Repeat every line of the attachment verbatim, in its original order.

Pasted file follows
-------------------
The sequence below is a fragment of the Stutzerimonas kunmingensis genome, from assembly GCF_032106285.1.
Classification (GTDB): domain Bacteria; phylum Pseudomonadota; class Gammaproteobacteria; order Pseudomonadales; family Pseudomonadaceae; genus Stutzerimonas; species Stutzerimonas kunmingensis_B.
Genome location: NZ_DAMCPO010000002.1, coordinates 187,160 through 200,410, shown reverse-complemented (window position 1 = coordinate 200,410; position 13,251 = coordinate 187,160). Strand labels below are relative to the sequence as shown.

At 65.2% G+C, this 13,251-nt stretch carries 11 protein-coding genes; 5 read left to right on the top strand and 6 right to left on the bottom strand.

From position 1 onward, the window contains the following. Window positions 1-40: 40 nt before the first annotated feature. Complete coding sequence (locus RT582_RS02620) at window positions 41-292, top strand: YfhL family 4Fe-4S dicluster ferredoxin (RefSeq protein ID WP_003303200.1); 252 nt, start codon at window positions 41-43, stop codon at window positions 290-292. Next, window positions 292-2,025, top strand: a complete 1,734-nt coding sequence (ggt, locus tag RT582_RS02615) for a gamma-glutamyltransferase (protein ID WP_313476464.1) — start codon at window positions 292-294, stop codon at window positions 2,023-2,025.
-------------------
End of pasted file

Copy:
The sequence below is a fragment of the Stutzerimonas kunmingensis genome, from assembly GCF_032106285.1.
Classification (GTDB): domain Bacteria; phylum Pseudomonadota; class Gammaproteobacteria; order Pseudomonadales; family Pseudomonadaceae; genus Stutzerimonas; species Stutzerimonas kunmingensis_B.
Genome location: NZ_DAMCPO010000002.1, coordinates 187,160 through 200,410, shown reverse-complemented (window position 1 = coordinate 200,410; position 13,251 = coordinate 187,160). Strand labels below are relative to the sequence as shown.

At 65.2% G+C, this 13,251-nt stretch carries 11 protein-coding genes; 5 read left to right on the top strand and 6 right to left on the bottom strand.

From position 1 onward, the window contains the following. Window positions 1-40: 40 nt before the first annotated feature. Complete coding sequence (locus RT582_RS02620) at window positions 41-292, top strand: YfhL family 4Fe-4S dicluster ferredoxin (RefSeq protein ID WP_003303200.1); 252 nt, start codon at window positions 41-43, stop codon at window positions 290-292. Next, window positions 292-2,025, top strand: a complete 1,734-nt coding sequence (ggt, locus tag RT582_RS02615) for a gamma-glutamyltransferase (protein ID WP_313476464.1) — start codon at window positions 292-294, stop codon at window positions 2,023-2,025.